Windsor

U.S drug regulator issues warning about Windsor prescription service

The U.S. Food and Drug Administration says CanaRx facilitates "the distribution of unapproved new drugs and mis-branded drugs" into the United States — something the company vehemently denies.

CanaRx describes itself as a 'international prescription service provider'

CanaRx connects American patients with prescriptions with dispensing pharmacies in Canada, the United Kingdom and Australia. (CBC)

The U.S. Food and Drug Administration (FDA) has come out swinging against a Windsor-based company.

The agency, which serves a similar role as Health Canada and the Canada Food Inspection Agency, recently posted a warning letter about CanaRx, warning American consumers that it facilitates "the distribution of unapproved new drugs and misbranded drugs to U.S. consumers."

CanaRx, which was founded in 2002, describes itself as the first "international prescription service provider" in the United States. While commercial importation and resale of cheaper prescription drugs is illegal in that country, CanaRx uses an exemption known as "personal importation."

Essentially, the company acts as a broker between American consumers and pharmacies in Canada, the United Kingdom and Australia, where drug costs are significantly lower. Users of CanaRx's services work for public or private sector employers who have a benefits agreement with the company.

Joseph Morris, CanaRx's Chicago-based lawyer, said the FDA's warning letter came "out of the blue."

"Not only does the FDA warning letter not specify any actual incident where anything went wrong, but in the media Q&A last week ... they admitted to reporters that they had not received any complaints or reports of bad medicine or other problems involving the CanaRx program."

Morris speculated that the FDA's sudden interest in the company has something to do with the ongoing political debate over the high cost of prescription drugs in the United States, noting that both Republicans and Democrats have been talking about embracing services that allow consumers to import cheaper drugs from foreign countries.

The lawyer stressed that CanaRx is not an online pharmacy that dispenses to anyone.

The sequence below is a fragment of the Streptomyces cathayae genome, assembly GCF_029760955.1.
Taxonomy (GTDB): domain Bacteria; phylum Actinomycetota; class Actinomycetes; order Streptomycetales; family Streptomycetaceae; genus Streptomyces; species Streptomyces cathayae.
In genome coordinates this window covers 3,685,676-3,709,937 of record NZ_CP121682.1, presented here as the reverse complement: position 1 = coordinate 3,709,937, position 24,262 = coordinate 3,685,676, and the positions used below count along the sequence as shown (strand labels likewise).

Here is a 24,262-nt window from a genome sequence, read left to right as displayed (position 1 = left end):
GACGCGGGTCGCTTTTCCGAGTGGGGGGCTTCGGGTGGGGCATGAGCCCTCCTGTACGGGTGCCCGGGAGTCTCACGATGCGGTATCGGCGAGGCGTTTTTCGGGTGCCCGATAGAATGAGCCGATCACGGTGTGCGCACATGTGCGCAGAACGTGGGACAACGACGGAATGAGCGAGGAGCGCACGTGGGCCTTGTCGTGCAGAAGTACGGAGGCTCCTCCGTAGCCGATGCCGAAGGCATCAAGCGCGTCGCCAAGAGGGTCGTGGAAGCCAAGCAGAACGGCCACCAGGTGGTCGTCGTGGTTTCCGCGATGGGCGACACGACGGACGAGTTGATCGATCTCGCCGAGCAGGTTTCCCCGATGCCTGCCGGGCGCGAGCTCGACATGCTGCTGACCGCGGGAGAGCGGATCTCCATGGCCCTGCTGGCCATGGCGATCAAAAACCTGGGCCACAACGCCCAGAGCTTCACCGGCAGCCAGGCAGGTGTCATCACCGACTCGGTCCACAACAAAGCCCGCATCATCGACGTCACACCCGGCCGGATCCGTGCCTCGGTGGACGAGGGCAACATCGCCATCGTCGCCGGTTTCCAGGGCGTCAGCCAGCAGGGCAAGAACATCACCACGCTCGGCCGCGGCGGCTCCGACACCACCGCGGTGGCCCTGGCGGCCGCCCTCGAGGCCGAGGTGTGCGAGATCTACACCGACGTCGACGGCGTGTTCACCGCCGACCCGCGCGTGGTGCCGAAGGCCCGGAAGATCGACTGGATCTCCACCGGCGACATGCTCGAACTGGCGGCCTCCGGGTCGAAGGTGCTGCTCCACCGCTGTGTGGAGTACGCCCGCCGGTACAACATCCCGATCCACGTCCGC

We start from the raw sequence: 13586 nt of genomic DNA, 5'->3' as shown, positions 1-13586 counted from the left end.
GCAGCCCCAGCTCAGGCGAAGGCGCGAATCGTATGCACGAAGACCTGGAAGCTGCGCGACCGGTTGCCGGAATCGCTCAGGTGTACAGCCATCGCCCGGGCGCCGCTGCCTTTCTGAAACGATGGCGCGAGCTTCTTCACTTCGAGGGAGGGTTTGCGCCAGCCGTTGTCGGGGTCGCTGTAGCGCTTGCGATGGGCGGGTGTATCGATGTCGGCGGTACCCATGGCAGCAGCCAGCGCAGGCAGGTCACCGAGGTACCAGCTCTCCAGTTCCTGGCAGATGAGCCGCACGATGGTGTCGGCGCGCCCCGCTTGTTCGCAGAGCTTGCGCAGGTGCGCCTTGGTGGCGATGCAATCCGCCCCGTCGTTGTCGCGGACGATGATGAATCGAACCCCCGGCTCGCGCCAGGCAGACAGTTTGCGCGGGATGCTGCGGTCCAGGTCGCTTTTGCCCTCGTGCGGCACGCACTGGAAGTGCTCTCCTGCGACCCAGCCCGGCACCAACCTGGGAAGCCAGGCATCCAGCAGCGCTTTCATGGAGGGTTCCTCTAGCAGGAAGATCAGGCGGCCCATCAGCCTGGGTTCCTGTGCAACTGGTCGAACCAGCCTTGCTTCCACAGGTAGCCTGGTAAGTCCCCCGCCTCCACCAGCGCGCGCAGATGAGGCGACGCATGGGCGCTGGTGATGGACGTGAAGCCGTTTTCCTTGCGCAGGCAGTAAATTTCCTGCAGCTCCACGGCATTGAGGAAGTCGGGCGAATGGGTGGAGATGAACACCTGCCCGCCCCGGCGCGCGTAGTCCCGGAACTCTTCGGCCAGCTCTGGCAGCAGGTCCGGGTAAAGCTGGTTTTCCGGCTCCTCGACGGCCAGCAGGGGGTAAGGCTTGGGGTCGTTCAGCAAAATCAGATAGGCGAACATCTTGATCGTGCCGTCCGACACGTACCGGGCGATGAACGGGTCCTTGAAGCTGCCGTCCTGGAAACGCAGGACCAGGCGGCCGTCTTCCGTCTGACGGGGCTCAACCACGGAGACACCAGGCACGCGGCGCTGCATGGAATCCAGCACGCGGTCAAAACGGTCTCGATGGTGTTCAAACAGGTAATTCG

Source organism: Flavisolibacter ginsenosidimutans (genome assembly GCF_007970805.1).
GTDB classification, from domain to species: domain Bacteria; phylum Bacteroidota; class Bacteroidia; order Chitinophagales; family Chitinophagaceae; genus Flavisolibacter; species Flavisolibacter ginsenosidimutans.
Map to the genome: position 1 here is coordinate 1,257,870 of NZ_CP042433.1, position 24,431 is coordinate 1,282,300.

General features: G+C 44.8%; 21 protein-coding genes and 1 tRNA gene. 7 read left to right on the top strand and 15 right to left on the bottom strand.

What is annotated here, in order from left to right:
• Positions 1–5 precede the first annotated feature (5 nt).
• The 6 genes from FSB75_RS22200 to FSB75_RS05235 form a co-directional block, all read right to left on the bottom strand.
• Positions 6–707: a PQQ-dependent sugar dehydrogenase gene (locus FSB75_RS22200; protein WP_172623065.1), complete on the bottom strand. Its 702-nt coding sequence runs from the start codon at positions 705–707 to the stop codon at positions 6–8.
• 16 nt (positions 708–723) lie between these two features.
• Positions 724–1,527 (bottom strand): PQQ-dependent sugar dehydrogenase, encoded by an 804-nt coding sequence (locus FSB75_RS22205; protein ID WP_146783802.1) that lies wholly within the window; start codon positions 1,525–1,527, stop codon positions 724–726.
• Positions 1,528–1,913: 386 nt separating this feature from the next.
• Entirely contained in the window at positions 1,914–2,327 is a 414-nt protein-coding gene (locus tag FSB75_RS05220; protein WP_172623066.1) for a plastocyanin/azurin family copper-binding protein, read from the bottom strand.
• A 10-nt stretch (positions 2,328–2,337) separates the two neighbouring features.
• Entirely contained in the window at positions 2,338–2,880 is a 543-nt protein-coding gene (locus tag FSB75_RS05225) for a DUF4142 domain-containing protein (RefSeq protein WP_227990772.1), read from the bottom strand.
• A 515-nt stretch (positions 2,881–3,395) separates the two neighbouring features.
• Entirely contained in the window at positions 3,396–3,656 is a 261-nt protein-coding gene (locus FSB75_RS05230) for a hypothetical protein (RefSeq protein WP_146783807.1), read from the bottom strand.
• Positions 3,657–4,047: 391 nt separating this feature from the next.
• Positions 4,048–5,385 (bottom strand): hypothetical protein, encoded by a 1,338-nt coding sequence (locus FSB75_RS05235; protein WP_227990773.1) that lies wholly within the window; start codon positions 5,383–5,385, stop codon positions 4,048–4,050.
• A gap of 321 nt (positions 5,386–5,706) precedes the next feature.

"This a not a case where a self-diagnosing patient is going on the internet and shopping for drugs without a prescription," he said. "Every single transaction that CanaRx is involved in must have a written prescription from a U.S. doctor who is treating that particular patient."

Morris added that his client only dispenses name-brand drugs, which tend to cost much more than generics, and doesn't assist in the dispensing of opioids, controlled substances or "lifestyle" drugs such as Viagra.

In a letter posted on the company's website, CanaRx CEO G. Anthony Howard stated the FDA's letter contained "a number of serious inaccuracies and misstatements" and noted that the "pharmaceutical industry's profits in the United States are the highest in the world."

The company is working on a legal response to the regulatory agency's warning.

About the Author

Jonathan Pinto is the host of Up North, CBC Radio One's regional afternoon show for Northern Ontario and is based in Sudbury. He was formerly a reporter/editor and an associate producer at CBC Windsor. Email jonathan.pinto@cbc.ca.

Comments

To encourage thoughtful and respectful conversations, first and last names will appear with each submission to CBC/Radio-Canada's online communities (except in children and youth-oriented communities). Pseudonyms will no longer be permitted.

By submitting a comment, you accept that CBC has the right to reproduce and publish that comment in whole or in part, in any manner CBC chooses. Please note that CBC does not endorse the opinions expressed in comments. Comments on this story are moderated according to our Submission Guidelines. Comments are welcome while open. We reserve the right to close comments at any time.

now